Recently, our CEO and Founder, Adam Singolda, sat down with Christian Broughton, the Managing Director of The Independent, to hear how they make strategic editorial decisions using data-driven insights.
The two discuss everything from their first informal meeting and Christian’s initial skepticism, to the evolution of Taboola Newsroom and how it’s become an integral tool for The Independent’s editorial team.
During the conversation, Christian offers several examples illustrating how those data-driven insights became impactful business and editorial decisions that were well-received by their audience.
Check out the first half of their conversation below! Don’t miss part 2 of the chat which is packed with even more useful insights.
Adam: My name is Adam Singolda. I’m the founder and CEO at Taboola. We are in Taboola headquarters in New York. In-person. Not on Zoom. Not from home. Not remote. Not hybrid, in-person. And with me, I have my friend and partner for the past seven years, Christian. Why don’t you introduce yourself?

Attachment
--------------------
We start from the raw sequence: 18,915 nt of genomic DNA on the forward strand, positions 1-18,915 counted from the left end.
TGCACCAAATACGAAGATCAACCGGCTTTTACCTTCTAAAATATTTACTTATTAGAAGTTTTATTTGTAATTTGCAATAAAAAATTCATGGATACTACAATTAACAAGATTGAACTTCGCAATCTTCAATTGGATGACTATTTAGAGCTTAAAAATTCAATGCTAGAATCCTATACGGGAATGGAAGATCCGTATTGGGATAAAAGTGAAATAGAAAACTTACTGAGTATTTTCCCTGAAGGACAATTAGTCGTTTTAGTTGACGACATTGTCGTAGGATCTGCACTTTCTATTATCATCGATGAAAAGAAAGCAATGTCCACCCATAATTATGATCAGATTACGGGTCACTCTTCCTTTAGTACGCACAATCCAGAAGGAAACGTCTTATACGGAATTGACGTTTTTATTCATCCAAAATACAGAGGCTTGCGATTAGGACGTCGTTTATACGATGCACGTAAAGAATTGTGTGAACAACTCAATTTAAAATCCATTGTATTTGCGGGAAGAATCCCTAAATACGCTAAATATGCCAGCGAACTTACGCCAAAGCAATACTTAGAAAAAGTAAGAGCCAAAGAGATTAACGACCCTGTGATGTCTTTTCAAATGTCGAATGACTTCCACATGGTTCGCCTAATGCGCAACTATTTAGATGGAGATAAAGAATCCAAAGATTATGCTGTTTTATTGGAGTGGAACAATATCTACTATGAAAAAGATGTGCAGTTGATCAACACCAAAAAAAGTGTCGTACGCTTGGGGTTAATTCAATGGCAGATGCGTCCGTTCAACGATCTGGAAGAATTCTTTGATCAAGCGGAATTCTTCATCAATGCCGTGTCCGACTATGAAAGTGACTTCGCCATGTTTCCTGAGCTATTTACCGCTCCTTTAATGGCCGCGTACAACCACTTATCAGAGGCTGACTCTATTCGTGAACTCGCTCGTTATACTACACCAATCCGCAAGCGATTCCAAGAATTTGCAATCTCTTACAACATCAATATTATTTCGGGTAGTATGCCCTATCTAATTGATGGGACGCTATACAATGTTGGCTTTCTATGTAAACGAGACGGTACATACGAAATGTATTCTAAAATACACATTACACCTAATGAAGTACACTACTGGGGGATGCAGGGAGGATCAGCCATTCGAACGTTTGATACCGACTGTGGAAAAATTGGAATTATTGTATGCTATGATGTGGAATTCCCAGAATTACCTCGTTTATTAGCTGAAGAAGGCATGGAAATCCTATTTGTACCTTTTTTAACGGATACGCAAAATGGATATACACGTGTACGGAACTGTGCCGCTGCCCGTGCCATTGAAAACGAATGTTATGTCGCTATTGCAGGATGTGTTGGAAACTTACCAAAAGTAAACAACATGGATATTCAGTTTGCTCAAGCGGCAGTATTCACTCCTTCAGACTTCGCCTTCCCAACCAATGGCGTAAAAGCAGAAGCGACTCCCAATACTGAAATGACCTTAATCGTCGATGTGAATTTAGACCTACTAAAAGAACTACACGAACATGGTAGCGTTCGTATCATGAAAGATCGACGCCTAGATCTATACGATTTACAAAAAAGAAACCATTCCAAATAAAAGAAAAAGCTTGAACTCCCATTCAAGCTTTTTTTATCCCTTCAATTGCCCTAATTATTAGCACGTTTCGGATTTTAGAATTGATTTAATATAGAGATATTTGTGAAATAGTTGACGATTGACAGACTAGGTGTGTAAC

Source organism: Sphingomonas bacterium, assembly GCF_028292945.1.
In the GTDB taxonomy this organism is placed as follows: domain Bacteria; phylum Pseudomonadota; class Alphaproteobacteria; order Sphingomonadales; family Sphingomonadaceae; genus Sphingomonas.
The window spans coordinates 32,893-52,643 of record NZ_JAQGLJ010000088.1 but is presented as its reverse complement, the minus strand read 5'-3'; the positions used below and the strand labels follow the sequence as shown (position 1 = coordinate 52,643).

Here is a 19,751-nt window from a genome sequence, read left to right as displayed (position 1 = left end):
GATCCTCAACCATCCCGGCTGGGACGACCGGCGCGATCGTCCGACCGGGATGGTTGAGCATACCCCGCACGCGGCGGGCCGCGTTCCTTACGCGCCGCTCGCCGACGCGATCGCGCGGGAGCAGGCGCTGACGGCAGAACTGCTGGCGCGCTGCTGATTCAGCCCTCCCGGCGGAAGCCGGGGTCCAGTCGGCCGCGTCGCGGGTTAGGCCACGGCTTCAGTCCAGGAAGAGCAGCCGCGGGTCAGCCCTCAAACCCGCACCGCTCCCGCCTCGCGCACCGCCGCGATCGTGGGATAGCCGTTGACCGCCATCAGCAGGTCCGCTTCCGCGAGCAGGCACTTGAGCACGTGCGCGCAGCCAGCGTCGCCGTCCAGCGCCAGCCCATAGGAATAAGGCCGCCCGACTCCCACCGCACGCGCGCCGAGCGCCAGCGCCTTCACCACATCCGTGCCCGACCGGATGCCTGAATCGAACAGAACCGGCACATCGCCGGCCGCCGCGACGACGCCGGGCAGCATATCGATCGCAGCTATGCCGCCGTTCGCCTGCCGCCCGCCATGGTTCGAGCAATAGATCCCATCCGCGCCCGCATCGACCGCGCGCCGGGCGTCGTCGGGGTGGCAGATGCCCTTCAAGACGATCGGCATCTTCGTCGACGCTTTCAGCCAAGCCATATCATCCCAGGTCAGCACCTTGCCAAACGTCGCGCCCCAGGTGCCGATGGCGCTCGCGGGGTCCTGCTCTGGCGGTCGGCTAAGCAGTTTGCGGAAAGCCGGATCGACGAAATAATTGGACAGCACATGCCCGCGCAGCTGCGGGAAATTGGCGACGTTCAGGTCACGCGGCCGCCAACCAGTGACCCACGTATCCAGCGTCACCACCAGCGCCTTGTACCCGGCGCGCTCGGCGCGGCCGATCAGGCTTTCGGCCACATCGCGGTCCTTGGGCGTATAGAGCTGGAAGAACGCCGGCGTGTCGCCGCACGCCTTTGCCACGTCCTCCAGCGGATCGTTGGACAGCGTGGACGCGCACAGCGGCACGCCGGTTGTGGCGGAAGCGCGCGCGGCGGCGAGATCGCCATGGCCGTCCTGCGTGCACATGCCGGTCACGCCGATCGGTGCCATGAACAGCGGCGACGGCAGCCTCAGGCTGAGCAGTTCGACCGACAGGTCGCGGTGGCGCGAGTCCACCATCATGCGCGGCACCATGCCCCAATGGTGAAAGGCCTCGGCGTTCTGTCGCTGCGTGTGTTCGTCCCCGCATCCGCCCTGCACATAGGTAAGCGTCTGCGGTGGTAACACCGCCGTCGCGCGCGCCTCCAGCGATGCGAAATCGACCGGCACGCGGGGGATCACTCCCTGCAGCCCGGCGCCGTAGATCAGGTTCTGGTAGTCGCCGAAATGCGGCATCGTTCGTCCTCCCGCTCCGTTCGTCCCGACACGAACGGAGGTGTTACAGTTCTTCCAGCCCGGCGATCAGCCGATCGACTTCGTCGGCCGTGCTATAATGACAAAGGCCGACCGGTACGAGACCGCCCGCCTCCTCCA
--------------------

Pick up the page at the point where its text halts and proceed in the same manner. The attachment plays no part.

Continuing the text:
Christian: Yeah. I’m Christian Broughton. I’m the Managing Director of the Independent globally. Um, and this is my first time in New York for two years after what seemed like a very long pandemic. And I’m very, very happy to come and see my friend Adam.
Adam: We’re going to talk about a bunch of things. And, um, you’re, you know, you’re the chief editor of the Independent.
Um, it’s such an opportunity for me to learn and talk to someone that comes from the editorial side and speak about the future of journalism and local news and national news and driving growth from the point of view of the editorial team. So, it’s, you know, it’s fair that I get that opportunity, so I’m looking forward to it.
Adam: Um, and I thought the way to kick off this session would be about how you and I met about seven years ago. So I’m not sure if you remember, I’m going, I’m just going to do it.